Not much gunplay or fighting in this one, but plenty of good riding.  Dick Curtis is great as always.

“Man From Sundown”

October 14, 2008

At this point, you’d think I’d know better.  After viewing nearly 110 of Charles Starrett’s films in the last seven months, you’d think I’d have learned that the title has nothing to do with the film.  They were named after they were shot, often by some lowly staffer in New York, 3000 miles away from the action.

And yet, I’ve really been looking forward to this film.  Why?  Because “The Man From Sundown” sounds so cool!

Courtesy of Les Adams

“Hello Larry!” is how they greet Charles in this 1939 film.  That’s right – this is one of his rare appearances as a character named something other than Steve.  A study should be done on the effects of playing a non-Steve on Charles’ performance.  Maybe someday when I’m old and gray…

Larry Whalen has been called back to Texas Rangers Headquarters, Sundown Division.  There’s a new gang of robbers in town, and they don’t leave any witnesses.  This last fact drives the action in this film.

Iris Meredith’s brother Tom witnesses a bank robbery and wings one of the bandits. Tom’s life is in danger until he can testify.  Charles will protect him because he’s a Ranger, and because he’s sweet on Iris.

Director Sam Nelson makes little use of background music.  Instead, he relies on natural sounds to create the soundtrack.  There’s a nearly silent bank robbery.  Horsehoofs clattering is the only accompanying sound as the posse chases the outlaws, or a lone rider goes for help.

There’s also a nice attention to the spaces between the actions.  People waiting for something to happen, finding their seats in a courtroom or returning to the bar after a fight.  All this adds a touch of authenticity and honesty to the film.  It helps balance the often contrived plot-turns.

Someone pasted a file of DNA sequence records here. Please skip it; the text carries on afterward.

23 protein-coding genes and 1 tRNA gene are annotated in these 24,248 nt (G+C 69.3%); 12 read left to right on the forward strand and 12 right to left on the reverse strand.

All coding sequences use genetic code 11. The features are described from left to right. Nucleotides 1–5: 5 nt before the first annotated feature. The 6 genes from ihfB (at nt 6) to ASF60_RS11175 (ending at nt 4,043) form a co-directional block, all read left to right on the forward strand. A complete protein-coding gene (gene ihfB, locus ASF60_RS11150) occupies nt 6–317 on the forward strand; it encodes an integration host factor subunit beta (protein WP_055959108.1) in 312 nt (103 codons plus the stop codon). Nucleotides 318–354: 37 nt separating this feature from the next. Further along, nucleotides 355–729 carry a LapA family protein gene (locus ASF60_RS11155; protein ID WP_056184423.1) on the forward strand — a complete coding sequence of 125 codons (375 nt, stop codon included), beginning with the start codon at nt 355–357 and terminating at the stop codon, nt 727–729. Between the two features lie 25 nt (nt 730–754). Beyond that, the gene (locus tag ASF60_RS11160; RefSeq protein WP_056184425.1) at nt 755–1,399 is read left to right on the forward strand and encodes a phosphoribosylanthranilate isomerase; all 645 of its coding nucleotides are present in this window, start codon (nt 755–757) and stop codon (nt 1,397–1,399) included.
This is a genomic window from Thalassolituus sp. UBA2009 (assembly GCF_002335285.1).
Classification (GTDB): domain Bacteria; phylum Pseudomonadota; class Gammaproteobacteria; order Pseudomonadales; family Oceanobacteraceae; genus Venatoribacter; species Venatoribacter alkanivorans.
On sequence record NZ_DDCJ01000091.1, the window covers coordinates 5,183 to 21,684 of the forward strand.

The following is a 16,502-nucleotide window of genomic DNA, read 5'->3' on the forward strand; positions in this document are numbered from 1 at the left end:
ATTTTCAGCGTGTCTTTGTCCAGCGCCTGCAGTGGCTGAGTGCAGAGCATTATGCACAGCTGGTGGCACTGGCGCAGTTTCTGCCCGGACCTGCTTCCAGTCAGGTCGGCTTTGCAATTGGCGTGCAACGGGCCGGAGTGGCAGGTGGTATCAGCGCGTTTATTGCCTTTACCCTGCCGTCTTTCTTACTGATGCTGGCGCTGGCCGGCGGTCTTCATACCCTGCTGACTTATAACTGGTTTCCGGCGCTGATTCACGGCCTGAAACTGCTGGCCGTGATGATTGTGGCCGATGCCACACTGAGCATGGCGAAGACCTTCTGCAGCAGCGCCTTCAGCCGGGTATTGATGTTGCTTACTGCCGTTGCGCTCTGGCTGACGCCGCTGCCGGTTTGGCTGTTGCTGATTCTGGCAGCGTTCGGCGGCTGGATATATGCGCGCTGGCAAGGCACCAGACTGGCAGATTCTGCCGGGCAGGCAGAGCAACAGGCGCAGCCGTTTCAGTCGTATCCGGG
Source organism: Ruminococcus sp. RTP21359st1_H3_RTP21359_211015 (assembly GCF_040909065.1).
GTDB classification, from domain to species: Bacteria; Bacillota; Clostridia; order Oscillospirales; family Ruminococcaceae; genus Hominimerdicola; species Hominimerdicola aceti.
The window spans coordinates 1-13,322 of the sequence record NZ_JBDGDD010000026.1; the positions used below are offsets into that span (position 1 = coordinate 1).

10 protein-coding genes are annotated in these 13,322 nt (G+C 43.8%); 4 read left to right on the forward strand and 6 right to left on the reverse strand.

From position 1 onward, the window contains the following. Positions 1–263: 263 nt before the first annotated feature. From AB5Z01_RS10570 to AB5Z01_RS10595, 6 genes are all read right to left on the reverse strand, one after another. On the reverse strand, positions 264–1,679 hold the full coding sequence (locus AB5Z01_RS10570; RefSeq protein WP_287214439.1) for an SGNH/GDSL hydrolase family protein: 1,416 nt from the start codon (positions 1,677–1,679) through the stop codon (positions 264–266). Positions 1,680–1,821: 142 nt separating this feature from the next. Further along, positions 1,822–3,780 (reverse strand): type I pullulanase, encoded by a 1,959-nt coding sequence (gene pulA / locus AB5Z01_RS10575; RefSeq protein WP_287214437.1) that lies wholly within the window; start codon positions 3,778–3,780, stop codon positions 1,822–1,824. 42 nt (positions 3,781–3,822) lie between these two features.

For most of this film, Charles is less intense and driven than we may be used to seeing him.  He’s a bit happy go lucky, swinging his lariat along to the Sons of the Pioneers tune.

That all changes after the (groan) courtroom scene. This is mercifully cut short when Tom is assasignated by the gang.  Now the story takes an abrupt left turn, as Larry goes undercover in Cherokee Territory to join the gang.

We know what this means — off comes the black shirt and white hat.  On goes the checkered shirt and black hat, along with a good layer of dirt and stubble.  It’s always fun when Charles goes undercover.  He gets to be mean, shout stuff like “I don’t like his face” and “keep your mouth shut or I’ll shut it for you.”  He gambles and drinks.  He even has an alias, get this, “The Cheyenne Kid.”

Courtesy of Columbia Pictures

If anyone ever tells you that Charles Starrett couldn’t throw a punch, they are full of hooey!  And this film offers a couple of good examples of Charles clearly doing his own stunts.

Courtesy of Columbia Pictures

As we seem to be moving along towards a satisfactory climax, there is a weird time-out for a horse race between Iris and the bad guy.  it’s hard to tell if this is part of Charles’ plan.  Regardless, a nice wagon chase ensues.

Charles fans his gun alot in this film.  I don’t know why he quit doing that.  It’s cool.

The Fate Of The Durango Kid

October 11, 2008

I’ve read a number of the original reviews of Starrett’s films, and it is clear that these films were not intended solely for a younger audience.  Many speak of “viewers old and young” and none consider them to be only kiddie fare.